I’ve come up with a draft model for my “Forest Pest Detector” program that consists of a couple of online modules followed by a face-to-faces session. One of the things that Cub and Jeff stressed during the study group is that in a true Hybrid experience, the online and face-to-face elements are integrated and that there is interaction between students, instructors, and the content in both settings. I’m not sure that I’ve achieved that. Stay tuned for the launch of our program sometime next year.

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Hybrid Course: Career as Life Journey

When the opportunity to participate in the Extension Hybrid Learning Study Group came up, I could immediately see the possibilities for my work with OSU Open Campus.  OSU Open Campus is a new initiative of the division of Outreach and Engagement.  Its’ purpose is to work with community partners in counties across the state, to build college and career readiness, increase degree completion and support professional and economic development.  This work may include a variety of projects, depending on the unique needs of each community.

I came to OSU Open Campus with a background in career counseling.  As I began to connect with prospective OSU students, I found that they were often unsure of their educational direction and career path.  Though career planning books and online tools are abundant and many are very good, it can be confusing and overwhelming to work through their systems by yourself.  College and university career centers have much to offer but commonly, students do not access them until graduation time, if then.  A hybrid career planning course could be a great way to provide students with access to a systematic career planning process that includes opportunities to connect and learn from others as well as substantial time for guided personal reflection.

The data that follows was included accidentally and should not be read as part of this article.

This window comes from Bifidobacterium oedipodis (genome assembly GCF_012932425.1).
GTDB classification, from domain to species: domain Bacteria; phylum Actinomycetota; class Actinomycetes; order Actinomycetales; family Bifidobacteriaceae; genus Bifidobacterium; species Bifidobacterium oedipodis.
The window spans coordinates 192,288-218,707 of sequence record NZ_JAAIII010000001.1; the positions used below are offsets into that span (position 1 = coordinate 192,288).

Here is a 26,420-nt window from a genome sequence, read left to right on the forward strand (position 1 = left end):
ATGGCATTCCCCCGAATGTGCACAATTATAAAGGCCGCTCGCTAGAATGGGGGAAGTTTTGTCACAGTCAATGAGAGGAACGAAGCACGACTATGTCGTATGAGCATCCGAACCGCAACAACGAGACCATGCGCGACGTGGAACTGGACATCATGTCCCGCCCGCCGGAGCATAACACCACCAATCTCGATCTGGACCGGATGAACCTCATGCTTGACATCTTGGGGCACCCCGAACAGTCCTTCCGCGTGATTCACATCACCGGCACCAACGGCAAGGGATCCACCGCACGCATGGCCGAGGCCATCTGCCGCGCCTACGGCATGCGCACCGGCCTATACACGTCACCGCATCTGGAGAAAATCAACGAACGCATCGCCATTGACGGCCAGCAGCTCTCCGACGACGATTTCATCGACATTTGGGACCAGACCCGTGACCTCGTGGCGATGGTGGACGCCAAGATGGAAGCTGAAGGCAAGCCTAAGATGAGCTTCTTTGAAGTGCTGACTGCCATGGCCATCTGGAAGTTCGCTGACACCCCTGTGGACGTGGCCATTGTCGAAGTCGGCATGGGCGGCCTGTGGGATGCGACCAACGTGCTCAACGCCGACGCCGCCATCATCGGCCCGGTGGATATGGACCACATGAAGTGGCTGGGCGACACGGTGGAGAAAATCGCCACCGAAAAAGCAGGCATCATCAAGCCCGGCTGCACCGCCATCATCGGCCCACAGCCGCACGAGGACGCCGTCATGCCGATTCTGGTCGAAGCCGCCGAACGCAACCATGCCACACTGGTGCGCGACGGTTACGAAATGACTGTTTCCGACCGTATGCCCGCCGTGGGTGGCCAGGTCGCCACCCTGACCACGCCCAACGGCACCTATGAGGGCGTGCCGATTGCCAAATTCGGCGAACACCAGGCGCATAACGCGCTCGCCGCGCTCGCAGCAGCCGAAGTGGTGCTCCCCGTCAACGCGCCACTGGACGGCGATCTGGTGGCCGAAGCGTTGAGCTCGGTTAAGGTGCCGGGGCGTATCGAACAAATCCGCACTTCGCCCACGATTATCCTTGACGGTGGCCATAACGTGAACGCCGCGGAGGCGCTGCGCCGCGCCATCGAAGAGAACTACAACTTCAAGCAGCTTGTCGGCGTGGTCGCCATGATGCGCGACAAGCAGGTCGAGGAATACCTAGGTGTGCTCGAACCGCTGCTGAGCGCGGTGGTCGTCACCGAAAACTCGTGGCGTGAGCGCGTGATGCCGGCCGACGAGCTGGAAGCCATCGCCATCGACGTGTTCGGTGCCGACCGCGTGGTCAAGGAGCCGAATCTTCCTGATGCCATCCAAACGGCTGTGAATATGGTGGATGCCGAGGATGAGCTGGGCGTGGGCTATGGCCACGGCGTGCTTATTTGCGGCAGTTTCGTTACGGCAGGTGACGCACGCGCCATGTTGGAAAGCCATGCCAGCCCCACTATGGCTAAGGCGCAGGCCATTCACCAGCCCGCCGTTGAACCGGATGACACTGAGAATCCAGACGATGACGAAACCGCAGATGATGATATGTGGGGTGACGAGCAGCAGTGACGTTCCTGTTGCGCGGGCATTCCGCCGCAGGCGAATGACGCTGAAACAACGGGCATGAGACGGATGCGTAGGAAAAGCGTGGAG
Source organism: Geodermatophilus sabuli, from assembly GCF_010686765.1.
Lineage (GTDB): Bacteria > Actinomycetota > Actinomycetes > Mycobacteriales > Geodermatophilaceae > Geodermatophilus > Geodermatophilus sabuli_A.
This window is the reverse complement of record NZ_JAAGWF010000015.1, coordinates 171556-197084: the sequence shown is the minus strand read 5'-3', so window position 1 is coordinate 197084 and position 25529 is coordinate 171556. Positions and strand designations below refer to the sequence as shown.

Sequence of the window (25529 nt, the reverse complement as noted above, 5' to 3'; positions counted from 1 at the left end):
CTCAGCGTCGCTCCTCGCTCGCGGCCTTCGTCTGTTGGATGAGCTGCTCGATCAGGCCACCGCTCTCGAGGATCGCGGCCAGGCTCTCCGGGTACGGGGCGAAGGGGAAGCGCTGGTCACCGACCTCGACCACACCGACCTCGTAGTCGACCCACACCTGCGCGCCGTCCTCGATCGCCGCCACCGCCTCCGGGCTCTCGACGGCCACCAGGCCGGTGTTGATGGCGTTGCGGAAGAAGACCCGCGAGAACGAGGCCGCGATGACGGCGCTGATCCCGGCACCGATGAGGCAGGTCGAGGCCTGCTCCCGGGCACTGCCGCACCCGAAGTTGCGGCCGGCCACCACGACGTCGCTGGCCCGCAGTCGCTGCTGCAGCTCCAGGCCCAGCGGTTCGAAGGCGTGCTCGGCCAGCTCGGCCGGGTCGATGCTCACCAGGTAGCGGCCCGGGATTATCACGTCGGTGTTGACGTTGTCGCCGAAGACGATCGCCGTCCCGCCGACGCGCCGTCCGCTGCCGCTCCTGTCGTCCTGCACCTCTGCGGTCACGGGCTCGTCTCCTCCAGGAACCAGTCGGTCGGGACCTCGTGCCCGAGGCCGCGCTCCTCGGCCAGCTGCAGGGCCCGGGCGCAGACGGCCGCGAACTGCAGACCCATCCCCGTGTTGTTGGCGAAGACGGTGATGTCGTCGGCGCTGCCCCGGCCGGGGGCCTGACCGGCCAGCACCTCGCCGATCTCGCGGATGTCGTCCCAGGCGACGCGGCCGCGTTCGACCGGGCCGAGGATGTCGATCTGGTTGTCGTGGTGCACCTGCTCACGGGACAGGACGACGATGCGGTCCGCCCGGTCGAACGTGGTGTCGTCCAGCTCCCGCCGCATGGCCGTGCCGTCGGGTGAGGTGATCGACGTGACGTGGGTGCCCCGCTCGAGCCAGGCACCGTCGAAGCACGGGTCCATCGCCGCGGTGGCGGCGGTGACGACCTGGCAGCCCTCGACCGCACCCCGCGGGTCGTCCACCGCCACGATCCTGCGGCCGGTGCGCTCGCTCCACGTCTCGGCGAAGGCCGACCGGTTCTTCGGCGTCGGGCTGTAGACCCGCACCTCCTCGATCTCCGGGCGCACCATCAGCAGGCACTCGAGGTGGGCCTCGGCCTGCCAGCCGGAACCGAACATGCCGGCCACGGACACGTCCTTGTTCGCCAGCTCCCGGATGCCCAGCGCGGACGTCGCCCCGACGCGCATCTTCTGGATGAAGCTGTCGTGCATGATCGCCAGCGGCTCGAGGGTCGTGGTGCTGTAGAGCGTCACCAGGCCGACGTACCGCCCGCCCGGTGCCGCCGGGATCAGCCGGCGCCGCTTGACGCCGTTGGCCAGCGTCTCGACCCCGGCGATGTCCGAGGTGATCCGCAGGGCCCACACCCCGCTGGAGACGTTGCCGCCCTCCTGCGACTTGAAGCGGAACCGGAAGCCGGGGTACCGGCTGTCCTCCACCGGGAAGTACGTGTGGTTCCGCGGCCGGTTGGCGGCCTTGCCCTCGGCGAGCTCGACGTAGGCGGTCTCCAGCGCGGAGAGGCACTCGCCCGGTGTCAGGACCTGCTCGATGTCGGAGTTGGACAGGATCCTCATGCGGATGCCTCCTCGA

The course that I began to develop would include four modules:

  • Know Yourself – Assessments of skills, interests, personality and values with analysis
  • The World of Work – Job types, work environments, trends, occupational research
  • Tools and Skills – Resumes, cover letters, interviewing
  • Building Connections – Online and in-person networking, testing options, creating a plan

The course would utilize a variety of online learning tools that will engage students with each other as well increase their familiarity and comfort with using them.  These may include blogs, discussion groups, Linked In, Voice Thread and Google Groups. I would plan the course so that it could be facilitated by OSU Open campus coordinators, whether or not they have career counseling experience.